State Auditor Dave Vaudt warns state officials face tough budget decisions in the days and months ahead. Declining tax payments to the state have forced Governor Culver to cut nearly 140-million dollars from the current year’s state budget. Vaudt, a Republican, suggests Culver wouldn’t have had to cut so deep if he and fellow Democrats who control the Iowa legislature hadn’t spent so much last spring.
"The sad part is we had plenty of warning signals last year when they were developing the fiscal 2009 budget," Vaudt says, "so it shouldn’t be a surprise." Vaudt contends next year’s budget cuts will be even worse because Democrats in the legislature have dipped too far into the state’s savings accounts.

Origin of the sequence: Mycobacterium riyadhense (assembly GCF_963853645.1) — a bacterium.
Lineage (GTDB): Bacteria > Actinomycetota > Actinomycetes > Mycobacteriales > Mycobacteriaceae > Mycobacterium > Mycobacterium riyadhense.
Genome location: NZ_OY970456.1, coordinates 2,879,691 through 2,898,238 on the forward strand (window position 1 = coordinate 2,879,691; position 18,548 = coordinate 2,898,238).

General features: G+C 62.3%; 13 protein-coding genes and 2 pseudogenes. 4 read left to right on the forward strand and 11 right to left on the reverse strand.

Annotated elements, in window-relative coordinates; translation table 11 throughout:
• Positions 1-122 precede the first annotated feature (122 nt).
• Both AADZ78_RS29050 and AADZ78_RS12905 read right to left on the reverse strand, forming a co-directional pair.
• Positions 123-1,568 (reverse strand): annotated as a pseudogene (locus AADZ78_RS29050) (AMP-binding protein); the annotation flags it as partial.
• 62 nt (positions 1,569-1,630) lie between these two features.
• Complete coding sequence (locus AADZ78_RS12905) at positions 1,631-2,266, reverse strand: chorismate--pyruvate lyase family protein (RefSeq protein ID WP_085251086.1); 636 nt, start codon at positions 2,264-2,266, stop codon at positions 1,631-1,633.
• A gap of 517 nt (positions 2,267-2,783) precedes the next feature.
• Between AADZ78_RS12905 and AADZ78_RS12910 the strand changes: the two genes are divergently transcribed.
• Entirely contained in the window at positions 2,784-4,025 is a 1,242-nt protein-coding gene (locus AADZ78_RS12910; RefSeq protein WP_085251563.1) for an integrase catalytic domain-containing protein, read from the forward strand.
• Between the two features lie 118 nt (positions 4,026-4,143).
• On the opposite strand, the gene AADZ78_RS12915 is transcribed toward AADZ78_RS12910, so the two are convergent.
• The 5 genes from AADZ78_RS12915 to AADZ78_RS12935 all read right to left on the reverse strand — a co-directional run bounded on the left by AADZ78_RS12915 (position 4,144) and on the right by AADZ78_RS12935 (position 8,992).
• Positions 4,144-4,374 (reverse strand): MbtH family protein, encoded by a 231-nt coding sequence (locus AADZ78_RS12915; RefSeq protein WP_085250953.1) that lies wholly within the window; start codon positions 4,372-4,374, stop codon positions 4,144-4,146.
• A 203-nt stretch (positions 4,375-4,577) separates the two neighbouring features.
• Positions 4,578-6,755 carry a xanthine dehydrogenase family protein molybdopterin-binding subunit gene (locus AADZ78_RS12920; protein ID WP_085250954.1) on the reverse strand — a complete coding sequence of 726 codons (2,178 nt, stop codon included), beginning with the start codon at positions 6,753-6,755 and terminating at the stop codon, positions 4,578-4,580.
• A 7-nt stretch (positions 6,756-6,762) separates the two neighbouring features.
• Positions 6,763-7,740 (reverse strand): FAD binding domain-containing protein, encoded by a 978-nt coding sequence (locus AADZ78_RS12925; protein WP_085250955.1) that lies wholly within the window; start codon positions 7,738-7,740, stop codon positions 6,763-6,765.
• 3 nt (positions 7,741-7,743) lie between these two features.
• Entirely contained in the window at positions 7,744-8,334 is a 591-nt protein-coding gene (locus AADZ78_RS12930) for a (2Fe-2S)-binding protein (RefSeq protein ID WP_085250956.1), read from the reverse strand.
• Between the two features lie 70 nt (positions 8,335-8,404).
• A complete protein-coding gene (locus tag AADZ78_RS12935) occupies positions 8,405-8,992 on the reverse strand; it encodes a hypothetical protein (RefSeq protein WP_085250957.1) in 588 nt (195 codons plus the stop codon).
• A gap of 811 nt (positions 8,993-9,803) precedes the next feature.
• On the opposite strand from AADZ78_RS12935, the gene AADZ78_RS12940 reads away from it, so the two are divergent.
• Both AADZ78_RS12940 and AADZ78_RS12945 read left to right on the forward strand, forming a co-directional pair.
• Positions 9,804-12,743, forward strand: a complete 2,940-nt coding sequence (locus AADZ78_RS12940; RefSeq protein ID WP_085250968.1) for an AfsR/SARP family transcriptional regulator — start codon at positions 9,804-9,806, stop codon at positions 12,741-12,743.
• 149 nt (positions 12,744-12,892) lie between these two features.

"What’s happening is we don’t have those ‘cookie jars’ to turn to anymore," Vaudt says, "so it’s going to make our problems that much deeper." The state does have $620 million in a "rainy day" fund, but Vaudt estimates the state faces a six-hundred million dollar shortfall in the next budgeting year.
"That’s not going to be easy to deal with along with the floods and the fact that we need reserve funds to cash flow because we can’t make school aid payments without those dollars on hand," the auditor says. Last week, Governor Culver announced 77 million dollars worth of midyear reductions and he’ll announce another 60 million dollars in cuts this week.